Crown Resorts meets with officials to try to establish fate of casino staff arrested in China

Consular officials making arrangements to visit Australians as board receives update from Department of Foreign Affairs

Crown Resorts has met with staff from the Department of Foreign Affairs and Trade as it tries to establish the fate of 18 of its staff arrested four days ago during raids in China.

Among the detained are four senior executives from Australia, understood to have been in the country to lure high rollers from China, where gambling is largely illegal, to Australia. Crown has been unable to make contact with its staff since the raids and arrests across four cities Chinese cities, which began on Thursday night.

“The Crown Resorts board met last night to receive an update on the latest information provided by the Department of Foreign Affairs and Trade,” a spokeswoman said.

“The board was also provided with an update on the arrangements, which were being made to make contact with the detained employees and to support their families during this difficult time.”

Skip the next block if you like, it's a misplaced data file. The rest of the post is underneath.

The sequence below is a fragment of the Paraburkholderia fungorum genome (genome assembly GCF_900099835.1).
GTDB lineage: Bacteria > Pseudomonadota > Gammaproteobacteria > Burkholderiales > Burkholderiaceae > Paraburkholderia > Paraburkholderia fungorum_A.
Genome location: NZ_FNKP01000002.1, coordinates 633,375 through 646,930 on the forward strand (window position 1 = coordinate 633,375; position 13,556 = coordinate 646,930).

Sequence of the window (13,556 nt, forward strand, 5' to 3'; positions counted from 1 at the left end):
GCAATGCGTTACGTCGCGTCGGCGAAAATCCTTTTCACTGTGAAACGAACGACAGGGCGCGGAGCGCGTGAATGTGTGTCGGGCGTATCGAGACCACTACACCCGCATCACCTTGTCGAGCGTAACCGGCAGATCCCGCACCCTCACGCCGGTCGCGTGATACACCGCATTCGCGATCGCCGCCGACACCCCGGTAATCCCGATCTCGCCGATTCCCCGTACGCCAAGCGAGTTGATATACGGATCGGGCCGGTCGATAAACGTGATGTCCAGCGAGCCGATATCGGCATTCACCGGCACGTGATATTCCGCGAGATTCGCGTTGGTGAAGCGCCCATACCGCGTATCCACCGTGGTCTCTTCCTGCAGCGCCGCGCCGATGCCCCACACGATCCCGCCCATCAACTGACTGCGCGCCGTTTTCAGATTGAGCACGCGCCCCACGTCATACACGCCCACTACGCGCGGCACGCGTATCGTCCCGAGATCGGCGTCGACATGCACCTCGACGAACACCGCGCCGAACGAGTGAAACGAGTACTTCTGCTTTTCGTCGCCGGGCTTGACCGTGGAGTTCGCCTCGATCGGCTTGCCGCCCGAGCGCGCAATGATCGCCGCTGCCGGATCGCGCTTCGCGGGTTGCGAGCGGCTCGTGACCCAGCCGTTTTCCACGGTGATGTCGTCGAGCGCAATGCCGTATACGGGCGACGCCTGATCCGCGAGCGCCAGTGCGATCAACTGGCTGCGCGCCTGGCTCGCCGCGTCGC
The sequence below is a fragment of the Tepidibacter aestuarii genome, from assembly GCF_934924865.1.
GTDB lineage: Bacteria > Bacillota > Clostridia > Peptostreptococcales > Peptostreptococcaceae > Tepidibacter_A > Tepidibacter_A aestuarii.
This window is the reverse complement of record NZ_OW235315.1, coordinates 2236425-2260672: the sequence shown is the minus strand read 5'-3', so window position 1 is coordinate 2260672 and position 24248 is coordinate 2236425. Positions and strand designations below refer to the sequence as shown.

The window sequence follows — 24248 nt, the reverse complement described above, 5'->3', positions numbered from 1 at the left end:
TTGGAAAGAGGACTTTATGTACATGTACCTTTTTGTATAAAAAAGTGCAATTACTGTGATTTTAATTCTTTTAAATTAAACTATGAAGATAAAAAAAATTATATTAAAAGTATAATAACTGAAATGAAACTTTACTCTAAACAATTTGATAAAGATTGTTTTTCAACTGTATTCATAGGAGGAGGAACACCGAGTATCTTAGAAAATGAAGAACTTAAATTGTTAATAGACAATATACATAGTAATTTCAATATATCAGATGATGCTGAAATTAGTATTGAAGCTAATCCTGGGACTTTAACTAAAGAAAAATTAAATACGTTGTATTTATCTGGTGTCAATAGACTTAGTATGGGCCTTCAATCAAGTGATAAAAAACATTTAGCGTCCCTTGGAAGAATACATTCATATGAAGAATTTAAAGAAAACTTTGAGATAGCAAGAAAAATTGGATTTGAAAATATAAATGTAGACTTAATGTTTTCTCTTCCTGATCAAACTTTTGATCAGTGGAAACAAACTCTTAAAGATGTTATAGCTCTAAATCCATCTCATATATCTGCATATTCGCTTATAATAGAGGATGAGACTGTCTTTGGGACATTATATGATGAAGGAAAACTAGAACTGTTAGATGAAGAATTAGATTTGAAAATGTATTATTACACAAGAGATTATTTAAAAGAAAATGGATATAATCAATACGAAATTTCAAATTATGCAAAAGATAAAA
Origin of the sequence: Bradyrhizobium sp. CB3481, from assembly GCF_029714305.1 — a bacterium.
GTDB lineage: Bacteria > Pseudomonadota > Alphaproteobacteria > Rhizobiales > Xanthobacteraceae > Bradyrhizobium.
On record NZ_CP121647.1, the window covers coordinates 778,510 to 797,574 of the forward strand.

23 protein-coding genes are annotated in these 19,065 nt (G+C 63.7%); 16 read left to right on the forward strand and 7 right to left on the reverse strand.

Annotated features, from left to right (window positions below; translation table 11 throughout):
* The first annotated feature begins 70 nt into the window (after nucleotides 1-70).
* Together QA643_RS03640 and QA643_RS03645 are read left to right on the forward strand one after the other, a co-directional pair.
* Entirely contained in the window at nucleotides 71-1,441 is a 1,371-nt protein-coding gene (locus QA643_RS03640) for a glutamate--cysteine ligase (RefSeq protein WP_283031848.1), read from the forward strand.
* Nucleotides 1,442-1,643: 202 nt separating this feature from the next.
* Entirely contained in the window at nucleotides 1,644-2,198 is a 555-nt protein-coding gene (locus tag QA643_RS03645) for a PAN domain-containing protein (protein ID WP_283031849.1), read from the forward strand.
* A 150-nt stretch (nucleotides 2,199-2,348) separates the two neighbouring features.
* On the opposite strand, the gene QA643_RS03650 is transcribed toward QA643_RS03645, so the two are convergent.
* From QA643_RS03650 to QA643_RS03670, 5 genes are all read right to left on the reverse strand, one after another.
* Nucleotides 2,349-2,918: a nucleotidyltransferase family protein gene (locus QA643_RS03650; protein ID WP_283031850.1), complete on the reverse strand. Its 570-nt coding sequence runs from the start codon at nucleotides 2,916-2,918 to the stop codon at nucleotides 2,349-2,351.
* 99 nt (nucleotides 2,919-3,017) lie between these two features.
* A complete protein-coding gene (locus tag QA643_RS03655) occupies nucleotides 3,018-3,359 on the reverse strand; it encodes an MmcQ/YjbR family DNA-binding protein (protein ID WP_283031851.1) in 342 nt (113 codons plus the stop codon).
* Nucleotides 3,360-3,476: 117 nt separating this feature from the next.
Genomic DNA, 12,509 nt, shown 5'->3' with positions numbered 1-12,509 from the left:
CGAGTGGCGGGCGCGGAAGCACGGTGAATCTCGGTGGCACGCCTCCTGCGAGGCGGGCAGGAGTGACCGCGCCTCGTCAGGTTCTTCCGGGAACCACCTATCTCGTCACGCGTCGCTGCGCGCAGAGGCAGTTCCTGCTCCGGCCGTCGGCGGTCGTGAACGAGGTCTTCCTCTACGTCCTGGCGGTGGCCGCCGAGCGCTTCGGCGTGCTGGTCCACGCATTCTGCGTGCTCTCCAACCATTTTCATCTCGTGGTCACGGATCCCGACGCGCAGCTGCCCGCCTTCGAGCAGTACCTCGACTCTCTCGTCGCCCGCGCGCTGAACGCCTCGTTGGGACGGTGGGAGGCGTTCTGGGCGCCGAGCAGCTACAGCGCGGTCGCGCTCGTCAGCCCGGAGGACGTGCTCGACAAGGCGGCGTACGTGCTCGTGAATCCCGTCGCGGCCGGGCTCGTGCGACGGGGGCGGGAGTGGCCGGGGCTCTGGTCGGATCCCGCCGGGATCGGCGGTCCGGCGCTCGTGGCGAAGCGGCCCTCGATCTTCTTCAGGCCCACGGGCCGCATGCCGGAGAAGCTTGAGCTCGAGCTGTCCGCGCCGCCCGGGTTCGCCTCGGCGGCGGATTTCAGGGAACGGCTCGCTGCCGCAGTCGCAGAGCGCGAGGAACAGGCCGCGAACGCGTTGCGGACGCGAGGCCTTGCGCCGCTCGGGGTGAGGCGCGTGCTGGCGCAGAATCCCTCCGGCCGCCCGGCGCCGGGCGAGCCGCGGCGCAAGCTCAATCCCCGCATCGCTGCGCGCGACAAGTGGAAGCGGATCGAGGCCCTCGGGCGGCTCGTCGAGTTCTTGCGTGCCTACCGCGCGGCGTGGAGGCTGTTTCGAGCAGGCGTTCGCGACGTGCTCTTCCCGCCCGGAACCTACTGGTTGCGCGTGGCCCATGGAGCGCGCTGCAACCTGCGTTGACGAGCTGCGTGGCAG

Crown shares fell by 14% on Monday as news of the arrests spread. The Chinese government last year announced a crackdown on the gambling industry, including the marketing and advertising of overseas casinos and those at Macau, where gambling is legal, to Chinese mainlanders.

Authorities officially alerted the Australian government to the arrests on Monday evening, with a bilateral agreement between the countries requiring notification of arrests within three days.

In a statement issued on Monday evening, the foreign affairs minister, Julie Bishop, said: “Consular officials in Shanghai are making arrangements to visit the Australians to offer appropriate assistance, all of who have legal representation provided by their employer.”

While Chinese authorities have yet to declare what the detainees have been charged with, Fairfax Media reported that charges were expected to be laid on Tuesday.

Crown competitor Star Casino, which also sends executives to China to lure high rollers, refused to comment to Guardian Australia. However, it is understood Star and other casino chains have pulled their international staff from China as a precaution in the aftermath of the arrests.


Melissa Davey

The GuardianTramp

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